// blob = file.read()
  let blob = file.read()

  // result = pickle.loads(blob)
  let result = pickle.loads(blob)

This can all be expressed today as library functionality written in Swift, but without this proposal, the code required is unnecessarily verbose and gross. Without it (but with the related @dynamicCallable proposal) the code would have explicit member lookups all over the place:

  // import pickle
  let pickle = Python.get(member: "import")("pickle")

  // file = open(filename)
  let file = Python.get(member: "open")(filename)

  // blob = file.read()
  let blob = file.get(member: "read")()

  // result = pickle.loads(blob)
  let result = pickle.get(member: "loads")(blob)

  // dog2 = Dog("Kaylee").add_trick("snore")
  let dog2 = Dog("Kaylee").get(member: "add_trick")("snore")

If you'd like to explore what Python interoperability looks like with plain Swift 4 (i.e. without either of these proposals) then check out the Xcode 9 playground demonstrating Python interoperability that has been periodically posted to swift-evolution over the last few months.

While this is a syntactic sugar proposal, we believe that this expands Swift to be usable in important new domains. In addition to dynamic language interoperability, this sort of functionality is useful for other APIs, e.g. when working with dynamically typed unstructured data like JSON, which could provide an API like jsonValue?.jsonField1?.jsonField2 where each field is dynamically looked up. An example of this is shown below in the "Example Usage" section.

Proposed solution

We propose introducing a new attribute to the Swift language, @dynamicMemberLookup.

Types with this attribute on their primary type declaration have the behavior that member lookup - accessing someval.member will always succeed. Failures to find normally declared members of member will be turned into subscript references using the someval[dynamicMember: member] member. It is an error to put the @dynamicMemberLookup attribute on a type but not have this subscript declared.

This attribute extends the language such that member lookup syntax (x.y) - when it otherwise fails (because there is no member y defined on the type of x) and when applied to a value with the @dynamicMemberLookup attribute - is accepted and transformed into a subscript on x. The produced value is a mutable L-value if the type implements a mutable subscript, or immutable otherwise. This allows the type to perform arbitrary runtime processing to calculate the value to return. The dynamically computed property can be used the same way as an explicitly declared computed property, including being passed inout if mutable.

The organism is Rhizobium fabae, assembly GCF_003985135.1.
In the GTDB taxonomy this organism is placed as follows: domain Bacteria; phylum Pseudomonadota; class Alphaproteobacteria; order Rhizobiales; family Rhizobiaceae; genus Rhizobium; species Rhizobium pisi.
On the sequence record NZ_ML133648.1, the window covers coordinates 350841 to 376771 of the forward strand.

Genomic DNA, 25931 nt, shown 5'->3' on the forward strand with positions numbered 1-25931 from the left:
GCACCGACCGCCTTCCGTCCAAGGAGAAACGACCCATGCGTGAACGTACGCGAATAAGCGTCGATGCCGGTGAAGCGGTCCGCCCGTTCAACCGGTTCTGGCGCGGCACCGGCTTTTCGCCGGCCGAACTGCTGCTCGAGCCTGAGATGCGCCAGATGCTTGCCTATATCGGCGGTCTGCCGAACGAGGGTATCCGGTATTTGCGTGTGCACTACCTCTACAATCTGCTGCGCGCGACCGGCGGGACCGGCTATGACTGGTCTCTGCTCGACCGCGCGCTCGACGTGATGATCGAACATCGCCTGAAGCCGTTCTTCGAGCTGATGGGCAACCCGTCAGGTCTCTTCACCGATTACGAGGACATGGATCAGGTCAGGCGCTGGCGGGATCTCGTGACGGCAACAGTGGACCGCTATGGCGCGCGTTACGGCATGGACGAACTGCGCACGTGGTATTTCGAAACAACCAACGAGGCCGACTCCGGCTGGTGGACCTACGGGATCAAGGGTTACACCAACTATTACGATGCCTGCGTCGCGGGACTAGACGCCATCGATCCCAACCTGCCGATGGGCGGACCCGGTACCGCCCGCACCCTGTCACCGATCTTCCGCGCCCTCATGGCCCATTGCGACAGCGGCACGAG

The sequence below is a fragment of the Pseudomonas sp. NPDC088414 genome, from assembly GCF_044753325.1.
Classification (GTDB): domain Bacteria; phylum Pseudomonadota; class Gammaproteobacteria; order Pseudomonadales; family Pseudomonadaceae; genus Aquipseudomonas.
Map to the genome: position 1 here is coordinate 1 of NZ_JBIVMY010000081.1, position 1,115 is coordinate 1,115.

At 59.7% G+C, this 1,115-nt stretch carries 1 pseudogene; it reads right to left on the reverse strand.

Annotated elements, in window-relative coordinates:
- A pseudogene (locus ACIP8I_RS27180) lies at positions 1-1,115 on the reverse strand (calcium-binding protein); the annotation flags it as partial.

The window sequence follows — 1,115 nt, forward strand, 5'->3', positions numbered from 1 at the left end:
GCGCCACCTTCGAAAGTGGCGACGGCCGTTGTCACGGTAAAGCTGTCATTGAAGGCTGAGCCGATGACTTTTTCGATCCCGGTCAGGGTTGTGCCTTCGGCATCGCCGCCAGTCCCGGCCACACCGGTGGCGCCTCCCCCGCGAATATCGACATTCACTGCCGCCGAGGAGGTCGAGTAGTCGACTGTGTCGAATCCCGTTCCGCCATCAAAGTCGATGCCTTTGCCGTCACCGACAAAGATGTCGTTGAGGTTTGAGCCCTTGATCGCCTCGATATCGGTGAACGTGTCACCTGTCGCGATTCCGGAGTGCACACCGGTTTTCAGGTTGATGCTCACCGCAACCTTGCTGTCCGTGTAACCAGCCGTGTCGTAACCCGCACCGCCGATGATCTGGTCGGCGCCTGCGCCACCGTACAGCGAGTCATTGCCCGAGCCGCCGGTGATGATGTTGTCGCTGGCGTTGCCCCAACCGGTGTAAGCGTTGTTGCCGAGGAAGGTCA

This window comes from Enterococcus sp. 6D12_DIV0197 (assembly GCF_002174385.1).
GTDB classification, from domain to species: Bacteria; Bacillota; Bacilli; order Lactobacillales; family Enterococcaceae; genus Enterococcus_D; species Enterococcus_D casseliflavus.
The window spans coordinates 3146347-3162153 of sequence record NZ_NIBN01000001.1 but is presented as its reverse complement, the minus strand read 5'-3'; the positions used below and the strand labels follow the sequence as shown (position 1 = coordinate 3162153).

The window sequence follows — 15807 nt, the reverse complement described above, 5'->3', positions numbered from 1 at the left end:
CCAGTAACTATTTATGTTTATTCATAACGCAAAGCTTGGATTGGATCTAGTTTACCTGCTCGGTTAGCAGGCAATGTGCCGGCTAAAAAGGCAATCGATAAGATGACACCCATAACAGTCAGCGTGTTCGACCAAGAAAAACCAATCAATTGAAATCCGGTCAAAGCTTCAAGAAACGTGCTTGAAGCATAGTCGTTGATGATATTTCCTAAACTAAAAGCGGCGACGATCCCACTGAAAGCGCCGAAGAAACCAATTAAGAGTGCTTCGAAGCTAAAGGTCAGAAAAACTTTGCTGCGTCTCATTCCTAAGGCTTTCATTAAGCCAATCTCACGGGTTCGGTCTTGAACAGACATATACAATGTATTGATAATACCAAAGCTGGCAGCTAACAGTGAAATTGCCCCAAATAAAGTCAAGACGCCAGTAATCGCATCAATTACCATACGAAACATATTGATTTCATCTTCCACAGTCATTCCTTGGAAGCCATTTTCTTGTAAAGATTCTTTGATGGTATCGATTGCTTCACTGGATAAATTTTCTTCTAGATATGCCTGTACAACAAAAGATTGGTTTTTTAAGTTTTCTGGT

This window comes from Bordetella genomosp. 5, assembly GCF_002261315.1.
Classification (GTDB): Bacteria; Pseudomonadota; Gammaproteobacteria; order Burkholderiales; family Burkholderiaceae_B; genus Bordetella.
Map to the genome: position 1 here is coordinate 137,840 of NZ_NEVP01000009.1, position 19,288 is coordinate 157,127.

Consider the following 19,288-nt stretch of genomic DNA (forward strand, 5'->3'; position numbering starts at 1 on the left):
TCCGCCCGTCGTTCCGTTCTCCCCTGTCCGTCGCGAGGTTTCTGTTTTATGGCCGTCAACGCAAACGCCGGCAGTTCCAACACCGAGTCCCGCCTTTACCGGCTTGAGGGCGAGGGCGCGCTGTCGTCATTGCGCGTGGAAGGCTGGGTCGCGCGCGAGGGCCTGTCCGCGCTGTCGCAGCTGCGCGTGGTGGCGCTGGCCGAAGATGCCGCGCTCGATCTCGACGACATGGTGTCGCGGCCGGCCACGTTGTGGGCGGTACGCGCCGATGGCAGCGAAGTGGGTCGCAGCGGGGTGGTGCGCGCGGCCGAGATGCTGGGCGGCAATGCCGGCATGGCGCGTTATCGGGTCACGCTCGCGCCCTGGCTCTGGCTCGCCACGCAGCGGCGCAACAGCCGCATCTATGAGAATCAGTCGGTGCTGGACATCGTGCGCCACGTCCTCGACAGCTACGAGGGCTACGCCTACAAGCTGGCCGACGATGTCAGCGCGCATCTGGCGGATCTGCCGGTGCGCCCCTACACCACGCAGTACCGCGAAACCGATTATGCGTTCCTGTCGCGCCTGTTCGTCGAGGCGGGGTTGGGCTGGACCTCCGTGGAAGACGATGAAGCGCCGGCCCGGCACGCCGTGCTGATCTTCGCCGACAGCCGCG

The attribute is intentionally designed to be flexible: the implementation can take the member name through any ExpressibleByStringLiteral type, including StaticString and of course String. The result type may also be any type the implementation desires, including an Optional, ImplicitlyUnwrappedOptional or some other type, which allows the implementation to reflect dynamic failures in a way the user can be expected to process (e.g., see the JSON example below).

Example Usage

While there are many potential uses of this sort of API, one motivating example comes from a prototype Python interoperability layer. There are many ways to implement this, and the details are not particularly important, but it is perhaps useful to know that this is directly useful to address the motivation section described above. Given a currency type of PyVal, an implementation may look like:

@dynamicMemberLookup
struct PyVal {
  ...
  subscript(dynamicMember member: String) -> PyVal {
    get {
      let result = PyObject_GetAttrString(borrowedPyObject, member)!
      return PyVal(owned: result)
    }
    set {
      PyObject_SetAttrString(borrowedPyObject, member,
                             newValue.borrowedPyObject)
    }
  }
}

Another example use are JSON libraries which represent JSON blobs as a Swift enum, e.g.:

enum JSON {
  case IntValue(Int)
  case StringValue(String)
  case ArrayValue(Array<JSON>)
  case DictionaryValue(Dictionary<String, JSON>)
}

Today, it is not unusual for them to implement members like this to allow drilling down into the JSON value:

extension JSON {
  var stringValue : String? {
    if case .StringValue(let str) = self {
      return str
    }
    return nil
  }
  subscript(index: Int) -> JSON? {
    if case .ArrayValue(let arr) = self {
      return index < arr.count ? arr[index] : nil
    }
    return nil
  }
  subscript(key: String) -> JSON? {
    if case .DictionaryValue(let dict) = self {
      return dict[key]
    }
    return nil
  }
}

This allows someone to drill into a JSON value with code like: json[0]?["name"]?["first"]?.stringValue. On the other hand, if we add the @dynamicMemberLookup attribute and an implementation like this:

@dynamicMemberLookup
enum JSON {
  ...
  subscript(dynamicMember member: String) -> JSON? {
    if case .DictionaryValue(let dict) = self {
      return dict[member]
    }
    return nil
  }
}

Now clients are able to write more natural code like: json[0]?.name?.first?.stringValue which is close to the expressivity of Javascript... while being fully type safe!

It is important to note that this proposal does not include introducing or changing an existing JSON type to use this mechanic, we only point out that this proposal allows subsequent work to turn this on if sagacious API authors approve of it.